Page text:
Photo courtesy of Rediet Haddis by Nafkot Ayele

Spotlight: Ethiopian Artist Rediet Haddis Is Her Own Cultural Muse

We spoke with the visual artist about the importance of identity and honoring forgotten cultures and the value they bring to society.

In our 'Spotlight' series, we highlight the work of photographers, visual artists, multimedia artists, and more who are producing vibrant, original work.

In our latest piece, we spotlight Ethiopian visual artist and designer Rediet Haddis. The fashion designer and architect is feeling her way through a human experience decorated in the brightest colors and has a keen understanding and appreciation for her East African culture. Haddis's experimental creative expression manifests as an ode to the ancient history and ideologies of the thinkers and creators who came before. Each garment and design carries significant context, marrying the realities of the past to the happenings of today through vivid colors, flamboyant accessories, and a deep desire to capture human emotion. Through her project Re:d Visuals, Haddis has poured her blessings onto the lane set to grant African artists the privilege of creating from the heart, for the people, and by the people.

We spoke with Rediet about experiencing Ethiopia's history and heritage through the lens of beauty and design.

Responses have been edited for length and clarity.

What was your first creation and how much have you grown since?

I would say my first ever creation was my first design in Architecture school. I made a glass house out of a cargo container, and I that helped me understand my intentions as a creative. Ever since then, I've slowly figured out what I want to represent and research when it comes to serving myself and my society with intentions.

What are the central themes in your work?

My art focuses on creating awareness around cultures that hold significant value in society even though sometimes they might be overlooked, overshadowed, and forgotten.

What is your medium of choice? Why?

I'm a visual artist, so I use mediums that prioritize sight and touch. I play around with mediums like fashion design, styling, set design, stage design, digital art, and hand painting.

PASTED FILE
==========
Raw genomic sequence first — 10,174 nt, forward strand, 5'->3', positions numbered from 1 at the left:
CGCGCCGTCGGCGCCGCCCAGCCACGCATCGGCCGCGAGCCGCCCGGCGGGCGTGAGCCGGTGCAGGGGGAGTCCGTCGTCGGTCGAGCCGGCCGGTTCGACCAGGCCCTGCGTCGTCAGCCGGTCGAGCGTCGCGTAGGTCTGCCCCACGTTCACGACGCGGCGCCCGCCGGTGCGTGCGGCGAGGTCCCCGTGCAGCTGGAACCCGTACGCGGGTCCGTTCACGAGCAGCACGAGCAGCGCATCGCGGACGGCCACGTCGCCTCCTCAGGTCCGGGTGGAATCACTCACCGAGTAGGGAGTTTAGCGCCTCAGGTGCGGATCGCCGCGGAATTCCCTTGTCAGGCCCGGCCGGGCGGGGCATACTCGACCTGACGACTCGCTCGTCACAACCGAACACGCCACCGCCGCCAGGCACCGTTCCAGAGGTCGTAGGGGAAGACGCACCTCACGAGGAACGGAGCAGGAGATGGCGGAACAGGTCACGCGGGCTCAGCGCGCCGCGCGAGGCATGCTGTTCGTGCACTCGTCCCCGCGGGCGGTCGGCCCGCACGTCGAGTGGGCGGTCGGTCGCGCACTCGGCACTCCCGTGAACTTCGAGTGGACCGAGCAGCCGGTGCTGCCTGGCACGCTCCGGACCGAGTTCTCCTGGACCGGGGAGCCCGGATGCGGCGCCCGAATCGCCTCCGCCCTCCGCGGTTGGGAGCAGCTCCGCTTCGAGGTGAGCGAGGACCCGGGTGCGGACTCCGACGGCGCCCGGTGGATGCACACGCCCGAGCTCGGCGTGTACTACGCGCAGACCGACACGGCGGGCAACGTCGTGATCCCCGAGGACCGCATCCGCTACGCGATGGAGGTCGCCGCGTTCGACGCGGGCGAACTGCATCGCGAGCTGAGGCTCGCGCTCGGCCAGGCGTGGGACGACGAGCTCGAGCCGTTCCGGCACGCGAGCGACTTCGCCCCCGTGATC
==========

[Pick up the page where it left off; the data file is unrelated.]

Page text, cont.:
What do you believe sets African artists apart from the rest of the world?

I believe all artists regardless of where they are from have significant distinctions as long as what they do comes from true intentions. As an artist from Ethiopia, Africa, I try my best to represent my background by researching the heritage and history of the people that came before me. By doing so, my art distinctly shines a light on what it is to be Ethiopian through my own experiences allowing me to have a voice and an opinion on specific norms.

Can you talk about your use of colors and accessories?

As a visual artist colors play a huge role in my career. I choose colors that would work best with a given project by experimenting with their combination until I land on something that makes sense to me. The same goes for accessories, by researching and collecting various elements, I play around with my collections trying to figure out the best composition.

What’s something you wish someone had told you at the beginning of your journey?

That it would be a very long journey ahead and that I would have to try time and time again to get to where I envisioned. But, again, I probably had that advice then. It's not so much about the destination anymore, but definitely about the journey.

Photo courtesy of Rediet Haddis

Ethiopian artist Rediet Haddis

Photo: Etan Comics

Ethiopia’s First Superhero Comic is Going Global

Etan Comics is launching a kids version of the kickstarter-backed title, which will be published in 11 languages.

After the successful release of their graphic novel, Jember, Etan Comics is teaming up with the non-profit Open Hearts Big Dreams (OHBD) to launch a special collaboration. Etan is working with the Seattle-based organization, which has produced over 700 bilingual early-reader titles, to turn Jember into a bilingual kids book that's based on the award-winning graphic novel.

The release of the book coincides with Black History Month, and will be launched in 11 different languages, including Amharic, Arabic, French, Greek, Igbo, Kiswahili, Spanish, and Wolayta. Jember was first published in hardcover format in October 2022, and after its release it garnered +$12K pre-orders on Kickstarter. The comic book is designed to help emerging readers build their reading confidence, and learn more about African cultures and languages. Created and written by Beserat Debebe, it was illustrated by Yonatan Solomon and Michael Okoroagha.

Jember is being turned into a bilingual kids book that's based on the award-winning graphic novel and will be available in 11 different languages.

Photo: Etan Comics

Beginning in mid-February, the books will be available globally on Amazon and IngramSpark. They will also be available at Walmart, Target, Barnes & Noble, and in public libraries shortly after.

With the release of Jember, Etan Comics aims to make African stories accessible to global readers. The collaboration will also help Ethiopian children, who make up 40% of the Ethiopian population, to be empowered through the story, which speaks to the rich cultural heritage of the Ethiopian history.

With this development, Etan Comics has joined the growing list of new generation of African comic book creators who are sharing African culture through comics to engage readers with various parts of the continent's history.

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